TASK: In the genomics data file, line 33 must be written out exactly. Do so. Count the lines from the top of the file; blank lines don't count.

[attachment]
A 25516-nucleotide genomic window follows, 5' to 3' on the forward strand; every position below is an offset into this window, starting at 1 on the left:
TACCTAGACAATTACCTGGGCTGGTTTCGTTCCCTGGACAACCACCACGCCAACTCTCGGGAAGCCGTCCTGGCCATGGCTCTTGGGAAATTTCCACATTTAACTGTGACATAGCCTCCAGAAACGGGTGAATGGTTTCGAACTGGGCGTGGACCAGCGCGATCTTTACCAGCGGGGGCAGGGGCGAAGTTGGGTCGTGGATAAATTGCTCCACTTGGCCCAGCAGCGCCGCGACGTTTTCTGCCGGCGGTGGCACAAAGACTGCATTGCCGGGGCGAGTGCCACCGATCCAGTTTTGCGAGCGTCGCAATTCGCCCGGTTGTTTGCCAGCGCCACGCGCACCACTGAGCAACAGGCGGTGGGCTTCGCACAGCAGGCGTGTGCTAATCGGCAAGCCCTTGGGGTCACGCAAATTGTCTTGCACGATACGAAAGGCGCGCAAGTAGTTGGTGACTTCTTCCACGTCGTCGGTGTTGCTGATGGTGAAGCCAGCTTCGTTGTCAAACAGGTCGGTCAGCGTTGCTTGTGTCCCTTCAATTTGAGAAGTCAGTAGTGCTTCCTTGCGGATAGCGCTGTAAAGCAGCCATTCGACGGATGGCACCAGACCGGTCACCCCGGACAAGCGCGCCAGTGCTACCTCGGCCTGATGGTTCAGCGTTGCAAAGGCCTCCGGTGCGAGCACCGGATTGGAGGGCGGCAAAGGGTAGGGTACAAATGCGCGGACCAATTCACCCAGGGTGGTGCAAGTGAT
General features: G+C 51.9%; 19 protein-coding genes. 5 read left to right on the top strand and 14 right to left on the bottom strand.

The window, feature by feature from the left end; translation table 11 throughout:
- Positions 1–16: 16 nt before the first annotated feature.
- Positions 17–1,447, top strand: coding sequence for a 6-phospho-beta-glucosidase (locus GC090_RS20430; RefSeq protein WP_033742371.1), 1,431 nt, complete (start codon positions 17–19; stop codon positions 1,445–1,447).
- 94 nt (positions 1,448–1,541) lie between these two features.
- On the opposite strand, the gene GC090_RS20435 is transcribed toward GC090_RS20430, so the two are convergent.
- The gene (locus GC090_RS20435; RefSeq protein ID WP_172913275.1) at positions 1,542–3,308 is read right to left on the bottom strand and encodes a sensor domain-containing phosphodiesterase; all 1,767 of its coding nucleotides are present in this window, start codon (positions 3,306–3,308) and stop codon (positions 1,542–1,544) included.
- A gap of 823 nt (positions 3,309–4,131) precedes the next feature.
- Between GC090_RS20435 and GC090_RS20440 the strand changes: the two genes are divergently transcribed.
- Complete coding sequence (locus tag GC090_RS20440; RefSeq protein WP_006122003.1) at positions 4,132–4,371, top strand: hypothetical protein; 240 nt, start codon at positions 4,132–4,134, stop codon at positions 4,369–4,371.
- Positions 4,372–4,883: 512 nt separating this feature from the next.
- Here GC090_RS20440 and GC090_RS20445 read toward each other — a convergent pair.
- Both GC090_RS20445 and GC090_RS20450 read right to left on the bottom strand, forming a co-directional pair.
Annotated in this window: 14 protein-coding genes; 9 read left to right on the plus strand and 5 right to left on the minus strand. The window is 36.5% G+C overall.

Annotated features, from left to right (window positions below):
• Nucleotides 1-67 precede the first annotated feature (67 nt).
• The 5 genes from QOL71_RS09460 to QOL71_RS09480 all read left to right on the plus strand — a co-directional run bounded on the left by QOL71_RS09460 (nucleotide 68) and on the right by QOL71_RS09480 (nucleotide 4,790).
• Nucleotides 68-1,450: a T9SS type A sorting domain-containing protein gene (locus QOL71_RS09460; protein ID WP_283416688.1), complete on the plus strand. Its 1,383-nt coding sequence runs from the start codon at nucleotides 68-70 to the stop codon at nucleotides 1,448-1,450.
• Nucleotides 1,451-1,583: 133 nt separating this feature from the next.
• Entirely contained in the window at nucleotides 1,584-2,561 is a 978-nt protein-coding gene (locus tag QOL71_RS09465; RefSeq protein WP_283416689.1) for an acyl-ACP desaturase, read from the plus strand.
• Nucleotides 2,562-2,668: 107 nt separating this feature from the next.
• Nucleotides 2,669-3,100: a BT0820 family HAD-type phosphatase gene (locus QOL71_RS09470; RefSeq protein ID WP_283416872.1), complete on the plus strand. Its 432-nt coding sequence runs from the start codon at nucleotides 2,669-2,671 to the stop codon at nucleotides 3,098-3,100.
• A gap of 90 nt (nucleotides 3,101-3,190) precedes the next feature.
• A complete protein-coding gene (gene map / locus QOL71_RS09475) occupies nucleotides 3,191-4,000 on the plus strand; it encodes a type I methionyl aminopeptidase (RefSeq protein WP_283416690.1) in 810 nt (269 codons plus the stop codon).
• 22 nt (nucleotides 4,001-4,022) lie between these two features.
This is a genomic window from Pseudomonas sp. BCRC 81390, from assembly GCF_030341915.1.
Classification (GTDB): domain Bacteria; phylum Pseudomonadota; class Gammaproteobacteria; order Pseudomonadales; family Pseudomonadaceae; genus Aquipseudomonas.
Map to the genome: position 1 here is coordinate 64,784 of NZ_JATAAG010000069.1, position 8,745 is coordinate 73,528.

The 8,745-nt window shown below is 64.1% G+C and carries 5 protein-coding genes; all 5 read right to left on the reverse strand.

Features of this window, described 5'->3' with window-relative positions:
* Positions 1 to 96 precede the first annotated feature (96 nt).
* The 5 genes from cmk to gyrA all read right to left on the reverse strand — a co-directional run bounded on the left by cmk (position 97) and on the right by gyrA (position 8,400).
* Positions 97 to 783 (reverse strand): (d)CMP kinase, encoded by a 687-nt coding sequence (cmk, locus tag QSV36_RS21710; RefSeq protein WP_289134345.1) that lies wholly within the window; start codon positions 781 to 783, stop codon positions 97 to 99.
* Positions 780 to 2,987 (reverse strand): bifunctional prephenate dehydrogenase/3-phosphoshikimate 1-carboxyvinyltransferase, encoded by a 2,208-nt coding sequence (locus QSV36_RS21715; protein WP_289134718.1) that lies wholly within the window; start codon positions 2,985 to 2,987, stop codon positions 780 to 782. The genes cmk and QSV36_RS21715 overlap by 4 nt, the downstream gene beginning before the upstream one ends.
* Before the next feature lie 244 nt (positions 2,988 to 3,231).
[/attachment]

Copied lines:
* Positions 1 to 96 precede the first annotated feature (96 nt).